Boston Museum of Science — We’ve been the Boston Museum of Science many times, including for a couple of sleepover “Nights at the Museum” and there is always so much to explore. There is an IMAX theater, planetarium, dinosaurs, butterfly garden and exhibits about the human body, electricity, physics, and even a section for very young children. The Boston Museum of Science is located at 1 Science Park in Boston, MA, open Saturday-Thursday 9 am to 7 pm in the summer, Friday 9 am to 9pm, tickets are $23.00 for adults and $20.00 for children ages 3 to 11.
The Discovery Museums — The Discovery Museums on the South Shore are really two museums for one price — the Science Discovery Museum and the Children’s Discovery Museum. The Children’s Museum is for younger kids, with each room dedicated to exploring a different science concept through a theme. The Science Museum on the other hand is very hands on, with a woodworking shop, sound lab, nano science exhibit and so much more. Robin from Masshole Mommy’s kids loved designing elaborate ball runs and pathways. The Discovery Museums are located at 177 Main Street, Acton, MA, open Tuesday – Sunday 9 am – 4:30 pm (The Children’s Discovery Museum), Tuesday – Friday 1pm – 4:30pm (The Science Discovery Museum) and Saturday and Sunday 10 am – 4:30 pm, admission is $11.50 per person ages 1+.
EcoTarium — The EcoTarium in Worcester is an indoor-outdoor museum covering science and nature with a planetarium, outdoor nature exhibits, and animals from otters to chinchillas. When my husband and daughter went, they loved the outdoor treetop canopy walkways and ziplines. Crystal from FunThingstodoinCentralMass loved the “Wild Music” exhibit. The EcoTarium is located at 222 Harrington Way in Worcester, MA, open Tuesday – Saturday 10 am – 5 pm, Sundays 12 pm – 5pm, tickets are $14.00 for adults and $10.00 for children ages 2-18.
Harvard Art Museums — The Harvard Art Museums reopened last fall after a long renovation and the results from architect Renzo Piano, who designed the Centre Pompidou in Paris, is as beautiful as the masterpieces they hold. If you want a fun way to explore, check out the scavenger hunt put together by Jolanta from Casual Travelers. The Harvard Art Museums are located at 32 Quincy St in Cambridge, MA, open daily from 10 am – 5pm, admission is $15 for adults and free for youth under 18.
Isabella Stewart Gardner Museum — The Isabella Stewart Gardner Museum is located walking distance to the Museum of Fine Arts, but is much smaller. It has much to interest kids in its architecture, from a beautiful courtyard to a medieval tapestry room. What might excite the kids the most is the story of the art heist at the museum and seeing the empty spaces where the paintings used to be. The Isabella Stewart Gardner Museum is located at 25 Evans Way in Boston, open Wednesday – Monday from 11 am – 5 pm (9pm on Thursdays), admission is $15 for adults and free for kids under 18 and anyone named Isabella.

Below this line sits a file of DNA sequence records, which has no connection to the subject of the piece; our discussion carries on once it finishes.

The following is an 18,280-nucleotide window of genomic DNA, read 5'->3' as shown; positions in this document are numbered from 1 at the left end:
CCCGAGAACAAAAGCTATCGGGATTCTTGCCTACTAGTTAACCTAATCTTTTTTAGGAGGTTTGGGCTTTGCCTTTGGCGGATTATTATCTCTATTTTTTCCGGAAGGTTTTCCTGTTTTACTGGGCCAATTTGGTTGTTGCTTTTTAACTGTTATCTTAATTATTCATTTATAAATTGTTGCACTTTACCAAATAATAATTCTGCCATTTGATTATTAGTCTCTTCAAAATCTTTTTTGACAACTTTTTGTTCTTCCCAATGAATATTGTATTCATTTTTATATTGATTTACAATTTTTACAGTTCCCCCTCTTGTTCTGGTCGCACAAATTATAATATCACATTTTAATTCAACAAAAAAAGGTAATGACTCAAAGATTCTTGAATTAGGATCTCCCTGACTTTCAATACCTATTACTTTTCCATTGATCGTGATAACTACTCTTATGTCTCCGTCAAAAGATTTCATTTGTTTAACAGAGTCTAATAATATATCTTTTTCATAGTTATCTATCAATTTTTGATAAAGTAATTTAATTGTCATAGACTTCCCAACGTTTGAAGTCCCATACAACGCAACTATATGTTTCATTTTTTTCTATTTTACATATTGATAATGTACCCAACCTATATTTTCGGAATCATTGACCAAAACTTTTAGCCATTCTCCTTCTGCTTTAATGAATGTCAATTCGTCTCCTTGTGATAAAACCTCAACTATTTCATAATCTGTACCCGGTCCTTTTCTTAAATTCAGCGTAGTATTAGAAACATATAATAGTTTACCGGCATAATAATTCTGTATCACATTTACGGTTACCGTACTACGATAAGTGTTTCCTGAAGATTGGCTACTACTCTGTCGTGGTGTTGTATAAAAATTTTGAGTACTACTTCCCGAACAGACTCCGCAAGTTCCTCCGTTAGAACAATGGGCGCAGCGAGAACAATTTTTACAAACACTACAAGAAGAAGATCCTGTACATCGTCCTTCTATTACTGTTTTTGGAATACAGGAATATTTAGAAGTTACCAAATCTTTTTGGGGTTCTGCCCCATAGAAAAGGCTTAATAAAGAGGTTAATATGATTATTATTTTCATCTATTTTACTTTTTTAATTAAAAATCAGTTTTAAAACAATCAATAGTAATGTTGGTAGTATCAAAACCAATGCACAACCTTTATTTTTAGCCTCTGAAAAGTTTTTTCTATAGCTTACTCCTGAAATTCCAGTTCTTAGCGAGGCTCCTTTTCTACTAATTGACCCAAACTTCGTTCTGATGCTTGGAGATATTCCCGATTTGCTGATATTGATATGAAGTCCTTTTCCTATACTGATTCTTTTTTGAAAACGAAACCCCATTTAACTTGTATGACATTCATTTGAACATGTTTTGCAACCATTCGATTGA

Museum of Fine Arts — The Museum of Fine Arts in Boston is one of my daughter’s favorite art museums. We love checking out the Egyptian and Asian art collections, as well as the European masters. Jolanta from the Casual Travelers offers some tips for families visiting the MFA. The Museum of Fine Arts is located at 465 Huntington Ave. in Boston, MA, open Monday, Tuesday, Saturday, and Sunday from 10 am – 4:45 pm and Wednesday-Friday 10 am – 9:45 pm, tickets are $25 for adults and $10 for youth ages 7-17 (or free after 3pm during the week, weekends or school holidays.)
Nantucket Whaling Museum — Jodi from Family Vacation Magazine found the Nantucket Whaling Museum to be kid friendly with dress up clothes and a skeleton of a giant sperm whale. Families can also pick up a guidebook that follows Puritan children through a journey around the museum. The Whaling Museum is located at 13 Broad St in Nantucket, open daily 10 am – 5 pm in the summer, tickets are $20 for adults and $5 for youth ages 6-17.
Peabody Essex Museum — The Peabody Essex Museum is a nice addition to a day trip to Salem. It is a beautiful building with a strong collection of nautical and Chinese art. Our favorite was the temporary “Branching Out: Trees as Art” exhibit. The Peabody Essex Museum is located at 161 Essex Street in Salem, open Tuesday – Sunday 10 am – 5 pm, admission is $18 for adults and kids 16 and under are free.
South Shore Natural Science Center — The South Shore Natural Science Center in Norwell features a large EcoZone Museum with an interactive exhibit featuring the ecosystems of Southeast Massachusetts. When Robin from Masshole Mommy visited with her family, her boys loved watching the 20 live turtles and frogs that live in the manmade ponds. This science center is a great place to explore local creatures and ecosystems. The South Shore Natural Science Center is located at 48 Jacobs Lane, Norwell, MA, open Monday – Saturday 9 am – 5 pm and 11 am – 4 pm on Sundays, admission is $7.00 for adults and $3.00 for children ages 2-15.